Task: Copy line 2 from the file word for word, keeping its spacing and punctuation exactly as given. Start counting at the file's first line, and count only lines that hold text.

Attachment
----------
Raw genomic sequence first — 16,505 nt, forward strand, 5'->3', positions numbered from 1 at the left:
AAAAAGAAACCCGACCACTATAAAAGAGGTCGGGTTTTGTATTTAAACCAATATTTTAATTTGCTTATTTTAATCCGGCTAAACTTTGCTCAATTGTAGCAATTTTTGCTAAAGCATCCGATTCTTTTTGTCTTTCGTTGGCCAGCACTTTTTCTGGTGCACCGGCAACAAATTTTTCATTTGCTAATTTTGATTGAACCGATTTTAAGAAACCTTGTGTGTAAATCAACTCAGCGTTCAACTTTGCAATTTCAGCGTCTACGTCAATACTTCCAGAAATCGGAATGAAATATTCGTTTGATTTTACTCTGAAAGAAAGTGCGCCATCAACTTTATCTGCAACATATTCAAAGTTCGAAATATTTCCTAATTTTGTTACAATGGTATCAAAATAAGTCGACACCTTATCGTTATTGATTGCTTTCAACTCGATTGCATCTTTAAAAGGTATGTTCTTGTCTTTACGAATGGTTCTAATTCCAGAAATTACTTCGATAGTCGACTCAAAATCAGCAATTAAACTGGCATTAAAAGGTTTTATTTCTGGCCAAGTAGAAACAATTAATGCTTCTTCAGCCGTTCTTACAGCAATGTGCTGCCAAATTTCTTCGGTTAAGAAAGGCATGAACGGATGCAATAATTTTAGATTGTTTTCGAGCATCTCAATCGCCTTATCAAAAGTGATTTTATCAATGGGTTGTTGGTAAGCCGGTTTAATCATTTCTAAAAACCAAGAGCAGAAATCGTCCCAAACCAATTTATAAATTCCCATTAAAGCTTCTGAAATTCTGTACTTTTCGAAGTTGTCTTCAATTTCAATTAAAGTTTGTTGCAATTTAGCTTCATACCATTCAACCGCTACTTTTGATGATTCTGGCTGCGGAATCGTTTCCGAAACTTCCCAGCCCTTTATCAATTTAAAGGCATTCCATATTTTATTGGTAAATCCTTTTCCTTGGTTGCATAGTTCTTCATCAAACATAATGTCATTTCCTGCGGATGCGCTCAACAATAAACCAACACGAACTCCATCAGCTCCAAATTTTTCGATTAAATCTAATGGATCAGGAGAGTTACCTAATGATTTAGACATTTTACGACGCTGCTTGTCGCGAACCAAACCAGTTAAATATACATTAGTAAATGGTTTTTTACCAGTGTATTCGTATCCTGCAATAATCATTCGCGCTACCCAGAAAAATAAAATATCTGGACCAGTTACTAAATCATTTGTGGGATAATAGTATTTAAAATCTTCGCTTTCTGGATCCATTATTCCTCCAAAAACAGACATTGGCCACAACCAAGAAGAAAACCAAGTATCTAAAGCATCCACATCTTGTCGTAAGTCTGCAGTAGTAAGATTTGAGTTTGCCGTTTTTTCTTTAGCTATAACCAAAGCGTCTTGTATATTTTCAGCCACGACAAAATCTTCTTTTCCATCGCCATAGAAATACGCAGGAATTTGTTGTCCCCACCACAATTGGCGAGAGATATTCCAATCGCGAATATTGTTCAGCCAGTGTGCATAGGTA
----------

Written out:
AAAAAGAAACCCGACCACTATAAAAGAGGTCGGGTTTTGTATTTAAACCAATATTTTAATTTGCTTATTTTAATCCGGCTAAACTTTGCTCAATTGTAGCAATTTTTGCTAAAGCATCCGATTCTTTTTGTCTTTCGTTGGCCAGCACTTTTTCTGGTGCACCGGCAACAAATTTTTCATTTGCTAATTTTGATTGAACCGATTTTAAGAAACCTTGTGTGTAAATCAACTCAGCGTTCAACTTTGCAATTTCAGCGTCTACGTCAATACTTCCAGAAATCGGAATGAAATATTCGTTTGATTTTACTCTGAAAGAAAGTGCGCCATCAACTTTATCTGCAACATATTCAAAGTTCGAAATATTTCCTAATTTTGTTACAATGGTATCAAAATAAGTCGACACCTTATCGTTATTGATTGCTTTCAACTCGATTGCATCTTTAAAAGGTATGTTCTTGTCTTTACGAATGGTTCTAATTCCAGAAATTACTTCGATAGTCGACTCAAAATCAGCAATTAAACTGGCATTAAAAGGTTTTATTTCTGGCCAAGTAGAAACAATTAATGCTTCTTCAGCCGTTCTTACAGCAATGTGCTGCCAAATTTCTTCGGTTAAGAAAGGCATGAACGGATGCAATAATTTTAGATTGTTTTCGAGCATCTCAATCGCCTTATCAAAAGTGATTTTATCAATGGGTTGTTGGTAAGCCGGTTTAATCATTTCTAAAAACCAAGAGCAGAAATCGTCCCAAACCAATTTATAAATTCCCATTAAAGCTTCTGAAATTCTGTACTTTTCGAAGTTGTCTTCAATTTCAATTAAAGTTTGTTGCAATTTAGCTTCATACCATTCAACCGCTACTTTTGATGATTCTGGCTGCGGAATCGTTTCCGAAACTTCCCAGCCCTTTATCAATTTAAAGGCATTCCATATTTTATTGGTAAATCCTTTTCCTTGGTTGCATAGTTCTTCATCAAACATAATGTCATTTCCTGCGGATGCGCTCAACAATAAACCAACACGAACTCCATCAGCTCCAAATTTTTCGATTAAATCTAATGGATCAGGAGAGTTACCTAATGATTTAGACATTTTACGACGCTGCTTGTCGCGAACCAAACCAGTTAAATATACATTAGTAAATGGTTTTTTACCAGTGTATTCGTATCCTGCAATAATCATTCGCGCTACCCAGAAAAATAAAATATCTGGACCAGTTACTAAATCATTTGTGGGATAATAGTATTTAAAATCTTCGCTTTCTGGATCCATTATTCCTCCAAAAACAGACATTGGCCACAACCAAGAAGAAAACCAAGTATCTAAAGCATCCACATCTTGTCGTAAGTCTGCAGTAGTAAGATTTGAGTTTGCCGTTTTTTCTTTAGCTATAACCAAAGCGTCTTGTATATTTTCAGCCACGACAAAATCTTCTTTTCCATCGCCATAGAAATACGCAGGAATTTGTTGTCCCCACCACAATTGGCGAGAGATATTCCAATCGCGAATATTGTTCAGCCAGTGTGCATAGGTA